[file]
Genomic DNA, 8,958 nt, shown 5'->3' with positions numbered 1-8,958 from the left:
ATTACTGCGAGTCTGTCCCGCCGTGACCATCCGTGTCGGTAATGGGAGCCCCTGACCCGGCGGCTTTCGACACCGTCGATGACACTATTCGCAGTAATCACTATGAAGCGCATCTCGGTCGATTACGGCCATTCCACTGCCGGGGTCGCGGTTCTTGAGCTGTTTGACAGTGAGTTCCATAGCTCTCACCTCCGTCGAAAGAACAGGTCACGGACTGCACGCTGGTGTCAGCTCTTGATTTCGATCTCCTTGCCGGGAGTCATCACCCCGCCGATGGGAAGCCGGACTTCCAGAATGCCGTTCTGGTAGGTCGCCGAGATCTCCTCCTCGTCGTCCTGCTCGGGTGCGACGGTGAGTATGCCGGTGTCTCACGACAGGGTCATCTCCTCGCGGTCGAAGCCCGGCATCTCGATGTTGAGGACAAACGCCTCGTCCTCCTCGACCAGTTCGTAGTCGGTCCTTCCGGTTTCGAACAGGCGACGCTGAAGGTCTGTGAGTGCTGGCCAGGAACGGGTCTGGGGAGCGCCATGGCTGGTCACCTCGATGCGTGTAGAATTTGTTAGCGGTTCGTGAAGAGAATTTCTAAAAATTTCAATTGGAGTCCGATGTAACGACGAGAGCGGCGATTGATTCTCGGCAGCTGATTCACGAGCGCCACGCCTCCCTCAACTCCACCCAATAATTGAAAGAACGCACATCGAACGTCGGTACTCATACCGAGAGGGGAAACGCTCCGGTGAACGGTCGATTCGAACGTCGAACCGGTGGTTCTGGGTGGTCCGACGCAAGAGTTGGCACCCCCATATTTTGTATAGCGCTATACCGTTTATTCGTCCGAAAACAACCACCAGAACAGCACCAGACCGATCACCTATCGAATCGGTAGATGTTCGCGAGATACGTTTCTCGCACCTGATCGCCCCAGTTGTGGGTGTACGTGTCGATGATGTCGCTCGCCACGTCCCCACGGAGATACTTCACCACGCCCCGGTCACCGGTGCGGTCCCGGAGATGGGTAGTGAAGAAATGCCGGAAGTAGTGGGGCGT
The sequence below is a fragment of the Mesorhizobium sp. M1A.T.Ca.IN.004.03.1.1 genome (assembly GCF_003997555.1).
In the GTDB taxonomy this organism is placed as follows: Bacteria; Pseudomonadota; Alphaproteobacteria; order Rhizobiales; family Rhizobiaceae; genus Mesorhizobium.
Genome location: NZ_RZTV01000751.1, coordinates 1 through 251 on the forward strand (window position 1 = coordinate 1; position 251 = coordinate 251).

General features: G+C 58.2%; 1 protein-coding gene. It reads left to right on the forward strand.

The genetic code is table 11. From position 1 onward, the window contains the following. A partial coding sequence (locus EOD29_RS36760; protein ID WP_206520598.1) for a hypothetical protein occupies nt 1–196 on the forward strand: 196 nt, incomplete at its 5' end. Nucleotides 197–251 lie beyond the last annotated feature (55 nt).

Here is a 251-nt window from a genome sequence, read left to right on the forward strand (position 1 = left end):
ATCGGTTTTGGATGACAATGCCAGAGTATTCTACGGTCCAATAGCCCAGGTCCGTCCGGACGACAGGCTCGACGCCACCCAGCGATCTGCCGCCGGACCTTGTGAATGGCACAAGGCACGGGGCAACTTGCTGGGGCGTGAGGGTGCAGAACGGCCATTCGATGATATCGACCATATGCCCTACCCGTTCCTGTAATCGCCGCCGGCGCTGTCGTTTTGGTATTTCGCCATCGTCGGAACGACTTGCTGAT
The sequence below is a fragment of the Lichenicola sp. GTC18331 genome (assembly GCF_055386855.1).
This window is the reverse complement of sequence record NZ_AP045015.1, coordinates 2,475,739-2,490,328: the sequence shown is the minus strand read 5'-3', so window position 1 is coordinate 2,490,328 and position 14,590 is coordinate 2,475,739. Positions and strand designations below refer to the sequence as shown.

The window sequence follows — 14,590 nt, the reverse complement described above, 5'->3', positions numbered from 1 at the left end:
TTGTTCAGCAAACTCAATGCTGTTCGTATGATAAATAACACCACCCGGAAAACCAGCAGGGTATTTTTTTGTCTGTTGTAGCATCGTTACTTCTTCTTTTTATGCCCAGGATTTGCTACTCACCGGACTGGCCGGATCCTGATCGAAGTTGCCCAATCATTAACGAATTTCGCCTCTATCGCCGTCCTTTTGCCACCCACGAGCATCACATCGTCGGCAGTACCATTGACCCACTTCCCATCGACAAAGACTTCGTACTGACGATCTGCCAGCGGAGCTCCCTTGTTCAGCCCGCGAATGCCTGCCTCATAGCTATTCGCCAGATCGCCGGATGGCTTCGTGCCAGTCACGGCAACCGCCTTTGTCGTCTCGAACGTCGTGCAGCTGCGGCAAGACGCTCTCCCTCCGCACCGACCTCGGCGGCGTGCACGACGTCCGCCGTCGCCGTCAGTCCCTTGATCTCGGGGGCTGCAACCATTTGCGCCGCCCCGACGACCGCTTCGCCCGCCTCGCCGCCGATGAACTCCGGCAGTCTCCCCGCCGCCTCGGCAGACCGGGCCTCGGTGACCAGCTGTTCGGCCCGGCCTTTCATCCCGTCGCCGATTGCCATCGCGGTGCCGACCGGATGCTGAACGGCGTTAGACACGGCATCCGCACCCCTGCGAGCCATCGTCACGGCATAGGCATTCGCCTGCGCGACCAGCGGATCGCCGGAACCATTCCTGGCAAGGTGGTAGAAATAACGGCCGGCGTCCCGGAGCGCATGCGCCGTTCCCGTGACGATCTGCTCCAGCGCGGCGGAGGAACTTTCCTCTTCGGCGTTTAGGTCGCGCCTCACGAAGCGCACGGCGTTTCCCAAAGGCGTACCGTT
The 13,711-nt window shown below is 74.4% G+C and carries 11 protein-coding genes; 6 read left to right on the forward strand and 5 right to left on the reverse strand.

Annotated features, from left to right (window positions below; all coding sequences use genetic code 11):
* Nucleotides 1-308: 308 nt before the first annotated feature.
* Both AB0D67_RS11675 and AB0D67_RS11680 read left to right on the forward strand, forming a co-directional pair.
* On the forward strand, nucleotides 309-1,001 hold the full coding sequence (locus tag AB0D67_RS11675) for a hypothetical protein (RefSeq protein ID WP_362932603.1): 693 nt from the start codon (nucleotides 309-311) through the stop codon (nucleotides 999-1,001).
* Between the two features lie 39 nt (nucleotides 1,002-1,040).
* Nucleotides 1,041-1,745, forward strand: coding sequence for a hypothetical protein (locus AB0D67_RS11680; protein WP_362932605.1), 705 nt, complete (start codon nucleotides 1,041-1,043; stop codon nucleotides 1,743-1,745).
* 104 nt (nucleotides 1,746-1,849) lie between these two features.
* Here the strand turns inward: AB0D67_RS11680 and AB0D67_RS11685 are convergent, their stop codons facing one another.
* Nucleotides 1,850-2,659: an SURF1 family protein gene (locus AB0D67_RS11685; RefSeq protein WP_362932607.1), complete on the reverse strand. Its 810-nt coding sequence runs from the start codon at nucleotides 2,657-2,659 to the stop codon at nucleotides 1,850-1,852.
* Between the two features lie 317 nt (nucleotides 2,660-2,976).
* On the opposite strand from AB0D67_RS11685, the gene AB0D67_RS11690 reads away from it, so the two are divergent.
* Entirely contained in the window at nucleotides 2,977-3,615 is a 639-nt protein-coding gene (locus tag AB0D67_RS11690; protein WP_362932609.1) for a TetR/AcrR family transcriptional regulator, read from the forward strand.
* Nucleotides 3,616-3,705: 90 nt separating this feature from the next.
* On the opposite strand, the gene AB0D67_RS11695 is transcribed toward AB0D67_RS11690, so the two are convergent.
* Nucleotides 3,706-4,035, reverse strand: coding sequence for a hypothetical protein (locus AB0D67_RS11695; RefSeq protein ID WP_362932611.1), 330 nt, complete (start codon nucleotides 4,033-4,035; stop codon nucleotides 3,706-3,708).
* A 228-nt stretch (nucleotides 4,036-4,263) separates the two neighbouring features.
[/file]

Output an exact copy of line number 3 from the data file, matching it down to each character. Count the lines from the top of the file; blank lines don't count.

The sequence below is a fragment of the Mesorhizobium sp. M1A.T.Ca.IN.004.03.1.1 genome (assembly GCF_003997555.1).